A high water level that overflows the natural banks along any portion of a stream is called a flood. Thus, floods are commonly associated with a stream or river. A stream floods when its discharge is greater than the capacity of its river channel. Excess water flows over the river banks and submerges the adjacent land which is usually dry. When it happens, the channel and the flood plain together allow passage of water. Floods are natural phenomena that occur in all river systems. Some floods are seasonal, for example, those associated with monsoon rains. Sometimes flash floods also occur. There are many causes of floods.
The important causes of floods
- Heavy rainfall, cloud burst, and prolonged rainfall;
- Heavy melting of snow and ice;
- Large catchment area;
- Changes in the river courses;
- Silting of river beds;
- The collapse of dams;
- Unscientific use of land utilisation;
- Transgression of the sea at the occasion of tropical cyclones; and
Effects of Floods
The frequency, intensity, and magnitude of floods are increasing day by day. Floods cause more damage than any other single disaster in India. It creates numerous problems for society and the environment. Floods in India are taking thousands of lives every year. The crops are adversely affected, there is the loss of livestock, the lines of communication are disturbed creating great problems for the movement of people and good. Unfortunately, floods are becoming more frequent and devastating.
Flood Affected Areas in India
Floods are universal in India. Except for the hilly and mountainous regions, they occur in almost all the parts states of the country. The frequency and intensity of floods are, however, more serious in the states of Andhra Pradesh, Assam, Bihar, Gujarat, Haryana, Jammu and Kashmir, Manipur, Odisha, Punjab, Rajasthan, Tamil Nadu, Uttar Pradesh and West Bengal.
The middle and lower Ganga-Brahmaputra plains have the largest flood-affected areas. Floods are a common phenomenon in the deltas of Mahanadi, Krishna, Kaveri, Mahi, Sabarmati, and in the Sutluj plains of Punjab.
Brahmaputra, Ganga, Yamuna and their tributaries — Gandak, Kosi, Mahanadi, Godavari, Jhelum, Krishna, Kaveri, Mahi, and Satluj record frequent floods, especially during the rainy season (July to September).
Flood Control Management
Looking at the devastating floods of 1949 and 1954, the Government of India took planned steps to control the floods. In the initial phase of flood control planning, the main thrust was towards the development and construction of multi-purpose projects. The Damodar Valley, Kosi, Bhakhra, Hirakad. Rihand projects were some of the important multi-purpose projects designed to control the floods and so generate electricity. In 1976, the Rashtriya Barh Ayog (National Flood Communion) was constituted. The Commission identified the areas in different states which are more prone and vulnerable to floods. According to one estimate, about 50 million hectares of land of India is flood-prone. The Central and State Governments have taken the following steps to reduce the menace of Floods:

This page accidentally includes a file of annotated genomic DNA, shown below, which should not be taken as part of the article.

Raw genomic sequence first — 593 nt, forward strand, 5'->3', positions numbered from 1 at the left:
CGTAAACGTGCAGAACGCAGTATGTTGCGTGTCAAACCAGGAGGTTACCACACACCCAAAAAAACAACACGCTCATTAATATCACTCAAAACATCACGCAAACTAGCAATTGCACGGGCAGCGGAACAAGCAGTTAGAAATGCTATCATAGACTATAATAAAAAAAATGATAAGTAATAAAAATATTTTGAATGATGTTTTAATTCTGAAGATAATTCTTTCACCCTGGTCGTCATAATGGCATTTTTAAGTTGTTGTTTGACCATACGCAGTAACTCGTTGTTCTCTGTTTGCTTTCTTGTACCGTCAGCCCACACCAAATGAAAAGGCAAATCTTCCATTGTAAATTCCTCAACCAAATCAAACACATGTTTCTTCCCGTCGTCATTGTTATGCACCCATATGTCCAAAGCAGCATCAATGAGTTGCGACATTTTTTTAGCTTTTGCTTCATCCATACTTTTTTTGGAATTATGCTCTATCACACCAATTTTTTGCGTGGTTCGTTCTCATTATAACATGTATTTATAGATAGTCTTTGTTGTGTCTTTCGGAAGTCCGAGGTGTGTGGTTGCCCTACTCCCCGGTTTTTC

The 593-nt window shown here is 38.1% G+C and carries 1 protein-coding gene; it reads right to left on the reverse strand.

1. Flood Forecasting: Flood forecasting involves giving prior information regarding the occurrence of floods. It is of immense help in taking timely action to reduce the loss of human lives, livestock. and movable property. The Central Water Commission stated flood forecasting in November 1958 when the first flood forecasting station was established near the old railway bridge of Delhi. At present, there are 175 flood forecasting stations on various rivers in the country. The Flood Forecasting Network covers 15 states and two Union Territories. The flood forecasting stations issue daily-flood forecasts and warnings throughout the flood season from May to October.
2 Reduction in Run-off: Reduction of run-off is one of the very effective methods of flood control Run-off can be reduced by inducing and increasing infiltration of the surface water into the ground in the catchment area. This can be done by large scale afforestation, especially in the upper catchments of the rivers.
3. Construction of Dams: Dams and multi-purpose projects are being constructed across the rivers to store the surplus water in the reservoirs. A number of such reservoirs were constructed during the First Five Year Plan. In the subsequent plans also, many dams were constructed to reduce the run-off of the rivers.
4. Channel Improvements: The channels of the rivers more prone to flood are improved by deepening and widening. The water of such rivers is also diverted into canals.
5. Construction of Embankments: The central and state governments have constructed a number of embankments along the rivers to reduce the menace of floods. Such embankments have been constructed along the Brahmaputra, Beas, Gandak, Ganga, Ghagra, Godavari, Kaveri, Kosi, Krishna, Mahananda, Narmada, Ravi, Sabarmati, Son, Satluj. Tapi, and Tista rivers and their tributaries.
6. Flood Plain Zoning: Flood plain zoning is also an important step to control the floods. It is based on information regarding flood plains, particularly the identification of floodways in relation to land use. Detailed maps of the flood-prone areas are prepared after a detailed study of flood cycles.
7. Legal Measures: In addition to the steps given above, legislative measures are taken to restrict the construction of industrial and residential units in the flood-prone areas.